Are your employees performing repetitive, manual tasks?
If your staff is performing repetitive, rules-driven tasks to acquire, analyze and act on information or process a high volume of incoming information, these activities are ripe for automation. A rules-driven workflow only works if it’s standardized and performed consistently. When humans are performing the work, the chances of errors and exceptions increase significantly. Having your staff manually collect and input data, especially if it’s on a frequent, daily basis, is also a waste of their valuable time and your company’s money.
Are your employees constantly copying and pasting information between internal systems and business portals?
If your employees are constantly copying and pasting data between portals, websites, applications, spreadsheets or email, that signals a significant process improvement opportunity. If you are relying on manual data entry to ensure your information is accurate and that multiple systems are all up to date, chances are the work is not being completed on-time and the key services you provide to your customers is being impacted.
Do you have highly paid knowledge workers dedicated to time-consuming administrative tasks?
Your knowledge and process workers shouldn’t be overwhelmed with mundane, routine or low-level administrative work. Not only is this a waste of their talent, it also keeps them from focusing on more value-added activities. If critical customer oriented projects are being put on the back burner because your resources are tied up with manual, low-level tasks then that’s a clear productivity loss for your company. Being busy is not the same as being productive, and you want your employees to focus their talents beyond time-consuming manual tasks.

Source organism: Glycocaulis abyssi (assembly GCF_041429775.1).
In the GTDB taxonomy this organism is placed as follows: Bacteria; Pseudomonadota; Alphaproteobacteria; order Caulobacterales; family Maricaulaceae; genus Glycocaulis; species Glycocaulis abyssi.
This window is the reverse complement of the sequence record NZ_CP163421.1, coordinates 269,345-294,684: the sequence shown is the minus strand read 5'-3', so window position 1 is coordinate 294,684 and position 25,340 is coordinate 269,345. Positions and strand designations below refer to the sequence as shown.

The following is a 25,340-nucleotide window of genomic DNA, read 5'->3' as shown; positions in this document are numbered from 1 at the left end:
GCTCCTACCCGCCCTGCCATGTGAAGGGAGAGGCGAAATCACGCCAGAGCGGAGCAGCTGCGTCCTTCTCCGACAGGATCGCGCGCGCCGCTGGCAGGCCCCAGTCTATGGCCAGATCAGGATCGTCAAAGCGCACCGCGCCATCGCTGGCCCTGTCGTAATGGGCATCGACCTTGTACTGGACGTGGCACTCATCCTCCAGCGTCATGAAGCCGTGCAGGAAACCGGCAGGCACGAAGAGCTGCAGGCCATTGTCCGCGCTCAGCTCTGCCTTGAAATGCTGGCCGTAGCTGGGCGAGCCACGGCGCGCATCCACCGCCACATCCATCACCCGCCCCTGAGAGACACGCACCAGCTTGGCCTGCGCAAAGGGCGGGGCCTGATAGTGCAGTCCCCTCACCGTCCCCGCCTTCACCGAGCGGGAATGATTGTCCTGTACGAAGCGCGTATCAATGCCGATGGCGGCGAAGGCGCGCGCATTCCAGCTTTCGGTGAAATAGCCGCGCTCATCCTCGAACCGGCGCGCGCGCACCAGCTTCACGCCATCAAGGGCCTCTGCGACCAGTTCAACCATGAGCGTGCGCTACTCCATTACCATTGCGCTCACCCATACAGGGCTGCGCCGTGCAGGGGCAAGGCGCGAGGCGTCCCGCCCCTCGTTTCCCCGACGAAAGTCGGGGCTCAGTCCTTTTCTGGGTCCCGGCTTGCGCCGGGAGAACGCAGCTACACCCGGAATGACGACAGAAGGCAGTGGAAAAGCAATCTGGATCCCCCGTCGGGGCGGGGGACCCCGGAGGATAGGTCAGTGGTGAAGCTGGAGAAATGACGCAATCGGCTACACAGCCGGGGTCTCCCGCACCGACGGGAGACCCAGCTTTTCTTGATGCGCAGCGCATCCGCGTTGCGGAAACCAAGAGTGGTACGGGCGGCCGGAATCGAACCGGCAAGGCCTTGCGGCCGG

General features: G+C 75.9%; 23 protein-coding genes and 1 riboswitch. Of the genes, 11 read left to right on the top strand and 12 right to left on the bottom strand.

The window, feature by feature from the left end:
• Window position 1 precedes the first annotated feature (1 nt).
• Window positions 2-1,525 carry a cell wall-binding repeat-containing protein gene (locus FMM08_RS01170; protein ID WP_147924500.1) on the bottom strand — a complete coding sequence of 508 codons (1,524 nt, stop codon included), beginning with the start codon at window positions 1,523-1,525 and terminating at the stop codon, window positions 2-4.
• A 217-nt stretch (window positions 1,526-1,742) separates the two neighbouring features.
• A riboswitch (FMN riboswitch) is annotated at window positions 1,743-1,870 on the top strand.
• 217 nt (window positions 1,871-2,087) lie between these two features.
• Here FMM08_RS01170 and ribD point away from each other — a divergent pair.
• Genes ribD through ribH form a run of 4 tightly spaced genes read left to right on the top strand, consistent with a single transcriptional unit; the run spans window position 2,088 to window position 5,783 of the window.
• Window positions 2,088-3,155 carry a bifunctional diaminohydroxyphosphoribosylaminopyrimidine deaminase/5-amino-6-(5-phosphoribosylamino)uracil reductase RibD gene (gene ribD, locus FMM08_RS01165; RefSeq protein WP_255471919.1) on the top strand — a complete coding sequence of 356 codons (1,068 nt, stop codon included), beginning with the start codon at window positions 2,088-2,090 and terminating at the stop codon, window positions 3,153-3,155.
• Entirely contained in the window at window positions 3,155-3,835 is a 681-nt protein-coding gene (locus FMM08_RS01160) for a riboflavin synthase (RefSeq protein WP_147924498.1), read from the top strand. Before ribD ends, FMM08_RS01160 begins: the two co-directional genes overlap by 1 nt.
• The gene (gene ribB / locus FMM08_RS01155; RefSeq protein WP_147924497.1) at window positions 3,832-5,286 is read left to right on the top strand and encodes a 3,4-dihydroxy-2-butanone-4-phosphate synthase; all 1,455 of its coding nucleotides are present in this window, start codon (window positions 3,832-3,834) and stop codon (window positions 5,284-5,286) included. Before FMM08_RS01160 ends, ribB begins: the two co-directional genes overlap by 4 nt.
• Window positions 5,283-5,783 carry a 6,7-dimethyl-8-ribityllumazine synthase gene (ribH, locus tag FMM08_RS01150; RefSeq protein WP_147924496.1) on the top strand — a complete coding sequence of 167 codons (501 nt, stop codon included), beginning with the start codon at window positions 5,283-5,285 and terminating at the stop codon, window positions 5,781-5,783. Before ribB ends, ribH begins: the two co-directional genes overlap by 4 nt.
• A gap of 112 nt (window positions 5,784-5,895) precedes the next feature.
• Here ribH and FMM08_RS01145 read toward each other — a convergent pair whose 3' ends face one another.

Are human data-entry errors creating frequent rework or exception handling?
Manual data entry always leads to costly errors and constant rework. If work is being rerouted to an exception handling queue for manual review and correction, or productivity levels are suffering in other departments due to work errors and delays for corrections, then those are warning signs that things need to change.
Is your company considering outsourcing processes that you would prefer to keep in-house?
While many companies see outsourcing as an inexpensive and quick solution for manual work, rising costs, wage inflation, foreign currency exposure and quality concerns have dramatically eroded the benefits of offshoring. Outsourcing also creates challenges for compliance with a lack of process visibility, reporting and audit trails to ensure you are adhering to regulations and requirements.
If your company is considering outsourcing processes, this might be the time to explore a more creative and cost-effective solution such as RPA, rather than shipping unwanted processes overseas.
Deploying RPA in a Matter of Weeks
Now that you’ve identified the tasks or activities that you want to automate, you’ll want to execute the transformation in the easiest, quickest way possible. The advantages in using RPA for process automation are many.
Deployment is fast and projects can be completed in a few weeks, rather than months, without the need to write custom code to connect systems and data sources to your core operations. RPA also works well with your existing systems, including those legacy applications that have never caught up to your modern applications and processes, minimizes disruption to operations and is a relatively low-cost solution.
To learn more on how your teams can benefit from the strategic use of RPA, get a free preview of this ePaper: Digitally transform the way you work‒How to deliver big results in six small steps with process transformation. Or, download the complete ePaper here today.